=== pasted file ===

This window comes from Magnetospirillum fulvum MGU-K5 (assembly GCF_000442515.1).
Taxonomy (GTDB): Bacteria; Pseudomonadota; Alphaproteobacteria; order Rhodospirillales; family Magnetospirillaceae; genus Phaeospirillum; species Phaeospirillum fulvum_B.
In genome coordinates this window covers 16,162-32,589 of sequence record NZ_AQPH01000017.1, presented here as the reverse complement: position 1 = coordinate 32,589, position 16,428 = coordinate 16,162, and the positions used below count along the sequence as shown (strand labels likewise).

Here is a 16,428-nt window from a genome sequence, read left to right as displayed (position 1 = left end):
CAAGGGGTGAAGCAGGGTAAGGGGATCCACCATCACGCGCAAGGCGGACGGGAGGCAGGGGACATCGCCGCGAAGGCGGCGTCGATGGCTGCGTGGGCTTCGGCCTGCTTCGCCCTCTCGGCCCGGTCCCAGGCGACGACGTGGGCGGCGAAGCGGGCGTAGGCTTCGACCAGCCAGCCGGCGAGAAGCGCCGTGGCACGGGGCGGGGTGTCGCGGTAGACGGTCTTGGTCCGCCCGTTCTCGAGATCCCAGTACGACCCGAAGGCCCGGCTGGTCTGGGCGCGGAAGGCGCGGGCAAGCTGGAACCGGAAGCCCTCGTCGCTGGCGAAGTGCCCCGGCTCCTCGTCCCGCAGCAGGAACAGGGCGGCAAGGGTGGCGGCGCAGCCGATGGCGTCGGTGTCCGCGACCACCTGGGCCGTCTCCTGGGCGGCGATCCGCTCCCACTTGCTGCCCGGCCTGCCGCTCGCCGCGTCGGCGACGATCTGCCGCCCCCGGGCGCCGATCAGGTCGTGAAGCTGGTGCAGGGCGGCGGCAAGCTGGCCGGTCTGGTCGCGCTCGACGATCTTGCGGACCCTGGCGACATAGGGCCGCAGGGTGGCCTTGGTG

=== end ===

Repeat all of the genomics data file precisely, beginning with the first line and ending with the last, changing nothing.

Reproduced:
This window comes from Magnetospirillum fulvum MGU-K5 (assembly GCF_000442515.1).
Taxonomy (GTDB): Bacteria; Pseudomonadota; Alphaproteobacteria; order Rhodospirillales; family Magnetospirillaceae; genus Phaeospirillum; species Phaeospirillum fulvum_B.
In genome coordinates this window covers 16,162-32,589 of sequence record NZ_AQPH01000017.1, presented here as the reverse complement: position 1 = coordinate 32,589, position 16,428 = coordinate 16,162, and the positions used below count along the sequence as shown (strand labels likewise).

Here is a 16,428-nt window from a genome sequence, read left to right as displayed (position 1 = left end):
CAAGGGGTGAAGCAGGGTAAGGGGATCCACCATCACGCGCAAGGCGGACGGGAGGCAGGGGACATCGCCGCGAAGGCGGCGTCGATGGCTGCGTGGGCTTCGGCCTGCTTCGCCCTCTCGGCCCGGTCCCAGGCGACGACGTGGGCGGCGAAGCGGGCGTAGGCTTCGACCAGCCAGCCGGCGAGAAGCGCCGTGGCACGGGGCGGGGTGTCGCGGTAGACGGTCTTGGTCCGCCCGTTCTCGAGATCCCAGTACGACCCGAAGGCCCGGCTGGTCTGGGCGCGGAAGGCGCGGGCAAGCTGGAACCGGAAGCCCTCGTCGCTGGCGAAGTGCCCCGGCTCCTCGTCCCGCAGCAGGAACAGGGCGGCAAGGGTGGCGGCGCAGCCGATGGCGTCGGTGTCCGCGACCACCTGGGCCGTCTCCTGGGCGGCGATCCGCTCCCACTTGCTGCCCGGCCTGCCGCTCGCCGCGTCGGCGACGATCTGCCGCCCCCGGGCGCCGATCAGGTCGTGAAGCTGGTGCAGGGCGGCGGCAAGCTGGCCGGTCTGGTCGCGCTCGACGATCTTGCGGACCCTGGCGACATAGGGCCGCAGGGTGGCCTTGGTG